I have to start with a lot of skepticism given the historical failure of any of the big internet giants to make any significant impact on internet access in Uganda or Africa. When Google announced Google project link, our hopes were high. But alas, Link is a complete disappointment for reasons only known to them. In fact there are some people I meet who keep telling me to wait for “Google’s Fibre” project to complete. Little do they know that that the infrastructure is there. It has been laid at least across metropolitan Kampala area.
However, still hasn’t converted economically to the last mile users who are the consumers of internet activities. The reason presumably is that Google also buys bandwidth from an upstream provider like Seacom. Perhaps big G should have thought about the upstream link as well…maybe they should have built their own fibre right from the coast in which case they would have control over price of bandwidth.
But Google also uses another upstream provider which I presume is Seacom or Liquid telecom who are a duopoly.
I see Facebook repeating the same mistake unless they plan to use another upstream provider…probably their internet drones to supply their backhaul network. If that’s the move, then that would be smart because then, they would have ultimate control over bandwidth supply chain right from tier 1 ISPs right to the last mile. The only stumbling block would be UCC who would step in to dictate data prices…in a way that could bring it to per with the competition, in effect annulling the whole point of the project — which should be cutting down on data costs. Of course this would violate the free market principles, but TIA.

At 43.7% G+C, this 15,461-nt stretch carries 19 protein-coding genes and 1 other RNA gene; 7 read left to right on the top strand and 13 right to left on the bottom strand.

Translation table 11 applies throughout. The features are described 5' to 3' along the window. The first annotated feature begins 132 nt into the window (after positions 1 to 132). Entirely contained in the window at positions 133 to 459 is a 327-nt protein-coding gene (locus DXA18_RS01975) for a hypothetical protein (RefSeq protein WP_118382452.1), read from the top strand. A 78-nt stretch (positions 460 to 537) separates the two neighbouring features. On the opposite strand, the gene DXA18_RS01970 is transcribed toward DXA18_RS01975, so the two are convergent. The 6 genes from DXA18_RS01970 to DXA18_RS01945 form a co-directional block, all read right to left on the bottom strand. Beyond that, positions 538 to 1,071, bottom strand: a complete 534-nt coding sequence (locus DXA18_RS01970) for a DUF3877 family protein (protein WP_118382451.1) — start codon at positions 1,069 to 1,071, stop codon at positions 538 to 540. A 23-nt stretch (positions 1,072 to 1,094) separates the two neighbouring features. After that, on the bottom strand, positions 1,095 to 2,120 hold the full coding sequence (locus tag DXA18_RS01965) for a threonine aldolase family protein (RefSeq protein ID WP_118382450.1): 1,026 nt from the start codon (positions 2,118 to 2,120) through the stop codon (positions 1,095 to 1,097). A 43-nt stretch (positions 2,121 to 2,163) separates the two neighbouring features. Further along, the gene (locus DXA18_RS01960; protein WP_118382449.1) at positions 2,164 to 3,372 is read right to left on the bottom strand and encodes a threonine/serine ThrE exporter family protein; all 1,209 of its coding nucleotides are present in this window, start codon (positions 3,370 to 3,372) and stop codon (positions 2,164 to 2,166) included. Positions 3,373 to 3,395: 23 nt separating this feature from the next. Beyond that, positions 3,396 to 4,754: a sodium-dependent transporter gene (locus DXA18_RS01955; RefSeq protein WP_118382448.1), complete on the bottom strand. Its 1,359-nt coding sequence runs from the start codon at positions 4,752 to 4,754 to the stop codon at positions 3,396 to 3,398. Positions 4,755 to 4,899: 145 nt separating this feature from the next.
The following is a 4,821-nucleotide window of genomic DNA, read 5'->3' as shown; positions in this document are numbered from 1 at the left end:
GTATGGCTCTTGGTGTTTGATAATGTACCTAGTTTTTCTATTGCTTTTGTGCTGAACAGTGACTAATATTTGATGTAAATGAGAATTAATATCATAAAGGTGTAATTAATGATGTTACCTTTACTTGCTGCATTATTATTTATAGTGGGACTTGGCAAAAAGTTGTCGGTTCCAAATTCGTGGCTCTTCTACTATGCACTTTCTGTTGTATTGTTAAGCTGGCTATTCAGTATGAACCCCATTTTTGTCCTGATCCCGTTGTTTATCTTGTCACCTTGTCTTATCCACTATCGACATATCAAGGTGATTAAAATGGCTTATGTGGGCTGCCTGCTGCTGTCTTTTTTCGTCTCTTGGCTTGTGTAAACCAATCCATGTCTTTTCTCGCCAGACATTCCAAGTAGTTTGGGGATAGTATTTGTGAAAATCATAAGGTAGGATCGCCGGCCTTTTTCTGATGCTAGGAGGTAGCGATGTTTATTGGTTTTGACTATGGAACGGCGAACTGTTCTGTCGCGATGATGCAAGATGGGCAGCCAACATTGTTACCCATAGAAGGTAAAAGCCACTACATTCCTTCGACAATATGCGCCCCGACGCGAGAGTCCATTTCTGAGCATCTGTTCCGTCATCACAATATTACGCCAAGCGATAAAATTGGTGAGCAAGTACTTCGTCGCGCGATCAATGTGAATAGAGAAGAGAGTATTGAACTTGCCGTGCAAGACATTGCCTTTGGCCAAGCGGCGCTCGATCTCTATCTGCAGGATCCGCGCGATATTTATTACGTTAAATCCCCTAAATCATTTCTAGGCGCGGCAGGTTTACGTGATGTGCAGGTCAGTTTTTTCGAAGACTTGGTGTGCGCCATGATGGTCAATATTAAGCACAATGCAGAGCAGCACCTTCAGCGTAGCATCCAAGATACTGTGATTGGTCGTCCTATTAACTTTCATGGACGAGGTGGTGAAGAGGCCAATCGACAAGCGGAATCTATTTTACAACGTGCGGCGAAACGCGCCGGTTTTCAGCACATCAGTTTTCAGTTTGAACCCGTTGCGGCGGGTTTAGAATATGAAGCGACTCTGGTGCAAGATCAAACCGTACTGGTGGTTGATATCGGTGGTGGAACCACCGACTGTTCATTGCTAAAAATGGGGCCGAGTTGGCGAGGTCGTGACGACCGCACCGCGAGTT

About FB’s choice of deployment. Yes you obviously have a point. West Nile is a very strategic location right now as you have described; it’s right at the center of Africa almost acting as a vantage point for CAR, SS, Dr Congo and Northern/Western Uganda. SS has Oil. Western Uganda has Oil. The gov’t has committed some funds to build some kind of regional hub there...presumably to handle logistics.
There’s talk of an international airport, a hydropower dam apart from Karuma dam and lots of other interesting things to be built. Lets not forget the so-called karuma city. There are about 3 game parks there. A lot tourists and expats will be making that region their second home. Oil companies too need serious IT infrastructure to run their operations.
Putting the cards together, it’s clear that this isn’t your philanthropic move akin to internet.org/Free basics. From a long-term biz perspective, it makes a lot of sense for FB to commit $170m to build serious infrastructure there.
Am actually not happy that it’s FB planning to build fibre network. Instead it should have been guys like MTN/Seacom/Liquid telecom whose core biz is actually internet connectivity. Am afraid that FB might not put in as much commitment as these other mainstream ISPs. But since the deal is in partnership with Airtel which is a Telecom, perhaps there might be long-term goals here.